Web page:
*** out of ****
(for thematic material, language, and some sensuality)
Released: November 25, 2016 limited; December 25 wide
Runtime: 118 minutes
Director: Garth Davis
Starring: Dev Patel, Nicole Kidman, Rooney Mara, Sunny Pawar, Priyanka Bose, David Wenham
Indie movie mogul Harvey Weinstein has an Oscar touch. He’s been winning Best Picture Academy Awards since his Miramax days (and nominated for a slew of others), and has continued to do so with his brother at their self-named company. Notorious for promoting multiple films during each awards season, Weinstein has gone all-in on one in 2016: Lion.
It’s easy to see why. This stirring heart-grabber has Oscar-bait written all over it. Yet it also plays better, less cynically, and (for the most part) more sincerely than that. It even takes some risks, particularly in the first hour.
Based on the true story of a young Indian boy separated from his mother at age 5 (who’d go on to search for her at age 25), director Garth Davis (in his debut) never tries to crassly manipulate tears from our ducts. The emotions you’ll feel are earned, whether they’re merely warm fuzzies or ones that actually induce a steady stream of salt water from your eyes. Grown men have been crying at film festival screenings. You’ve been warned (or sold, as the case may be).
Lion is told in two parts; a young boy lost, and a young man looking. The first hour focuses on the series of tragically unfortunate events that caused Saroo Brierley to be transported nearly a thousand miles from his home (and mother) at the age of five, how he survived, and where he eventually ended up. As a narrative it has a nicely patient progression, told through an arc of moments rather than a familiar plot structure.
Davis doesn’t cut corners for English audiences. The first half of his film is subtitled, spoken in native Indian dialects, and a white person doesn’t appear on-screen until about fifty minutes in. The whole stretch works like a silent movie in a lot of ways, largely a visual and experiential narrative, not driven by dialogue or exposition. You’re just thrown into it all, like little Saroo is.
It’s fascinating, too; sort of an Oliver Twist on the streets of Calcutta. It doesn’t necessarily need to go on for as long as it does, but the deliberation of this boy’s journey certainly helps to magnify it. Maternal hearts will be kicked into anxiety overdrive, not only for little Saroo but also for the countless other kids like him (that we see) who live and sleep on the streets.
As if that won’t be wrenching enough for tender-hearted moms, then comes hour two when he’s adopted.
Through an agency, Saroo becomes the son of a couple in Australia, where he’s brought and raised. Nicole Kidman plays the mother, in a notably unglamorous wig, and in hour two the story jumps ahead twenty years to see Saroo now grown (played by Slumdog Millionaire’s Dev Patel). He still wonders about his birth mother, and how heartbroken she still might be over his vanishing from the face of her earth.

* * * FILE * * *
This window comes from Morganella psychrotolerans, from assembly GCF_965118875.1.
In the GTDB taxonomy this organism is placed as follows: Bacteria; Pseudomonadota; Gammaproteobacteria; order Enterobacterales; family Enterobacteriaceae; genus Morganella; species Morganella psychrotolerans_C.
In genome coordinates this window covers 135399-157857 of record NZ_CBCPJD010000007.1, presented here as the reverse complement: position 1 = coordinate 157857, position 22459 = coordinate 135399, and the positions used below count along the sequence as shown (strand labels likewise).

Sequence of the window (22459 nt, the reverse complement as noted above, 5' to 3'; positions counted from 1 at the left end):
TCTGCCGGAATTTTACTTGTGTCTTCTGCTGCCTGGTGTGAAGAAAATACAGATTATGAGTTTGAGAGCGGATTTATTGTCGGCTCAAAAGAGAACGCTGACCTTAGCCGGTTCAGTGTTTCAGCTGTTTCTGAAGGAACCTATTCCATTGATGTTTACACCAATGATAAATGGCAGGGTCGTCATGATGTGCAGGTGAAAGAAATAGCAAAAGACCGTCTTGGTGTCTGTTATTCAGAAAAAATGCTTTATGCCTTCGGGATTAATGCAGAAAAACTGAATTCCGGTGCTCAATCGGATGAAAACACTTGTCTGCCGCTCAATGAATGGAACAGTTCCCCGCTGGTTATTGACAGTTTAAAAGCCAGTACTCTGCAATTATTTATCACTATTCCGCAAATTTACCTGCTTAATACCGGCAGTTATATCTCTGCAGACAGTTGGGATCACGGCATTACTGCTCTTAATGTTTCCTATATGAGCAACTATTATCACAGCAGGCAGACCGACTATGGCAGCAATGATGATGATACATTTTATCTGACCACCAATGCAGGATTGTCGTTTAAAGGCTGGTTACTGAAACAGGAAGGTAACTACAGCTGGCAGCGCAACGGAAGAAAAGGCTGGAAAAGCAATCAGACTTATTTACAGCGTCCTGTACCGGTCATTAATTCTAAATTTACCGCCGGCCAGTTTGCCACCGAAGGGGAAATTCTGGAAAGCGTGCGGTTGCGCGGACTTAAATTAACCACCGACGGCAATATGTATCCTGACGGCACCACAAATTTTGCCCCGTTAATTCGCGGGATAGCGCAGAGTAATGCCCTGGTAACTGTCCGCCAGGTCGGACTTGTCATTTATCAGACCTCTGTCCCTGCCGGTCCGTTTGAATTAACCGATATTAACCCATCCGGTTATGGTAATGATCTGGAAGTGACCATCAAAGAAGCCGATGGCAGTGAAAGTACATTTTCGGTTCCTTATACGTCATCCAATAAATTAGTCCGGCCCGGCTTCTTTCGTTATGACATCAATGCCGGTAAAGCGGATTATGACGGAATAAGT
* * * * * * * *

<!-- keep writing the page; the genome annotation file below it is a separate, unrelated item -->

Before Saroo goes on his quest to seek her out, Davis lets us spend some time with Saroo, his Australian parents, and his adopted brother. It’s a worthy focus, in part because it’s not entirely necessary, but one that adoptive families in particular will appreciate. It shows, with real honesty, that while adoption is very beautiful it can also be very very difficult.
For some kids, there are scars too deep for one family to heal, no matter how open and available love is in the home. It’s an aspect of adoption that needs to be portrayed more often, especially with the empathy and compassion shown here. For any person who wonders if a parent could love an adopted child as intensely as a biological one, Lion should help dispel that false assumption.
Once the story shifts into its climactic drive, Lion becomes increasingly more conventional, at times even cutting corners a bit too quickly. It also loses some of its veracity by playing up Patel’s rugged, smoldering sexiness; he seems perpetually ready for a GAP photo shoot.
Still, consistent with the first-rate ensemble, Patel invests himself deeply into the conflicted psyche of Saroo, and Rooney Mara plays a girlfriend that grows to become his conscience (she even laughs, a rarity for the habitually shy and mannered actress). Kidman stands out in a way she hasn’t in years (since 2010’s criminally underseen Rabbit Hole, to be precise, her best perf to date), and one scene in particular should land her an Oscar nod.
As the film progresses, a sense of inevitability permeates; it undercuts tension and drama just a bit, even though the personal stakes couldn’t be higher. Still, as the inevitable approaches, the raw emotion of it all really catches you, and makes its impact. It’s a beautiful thing.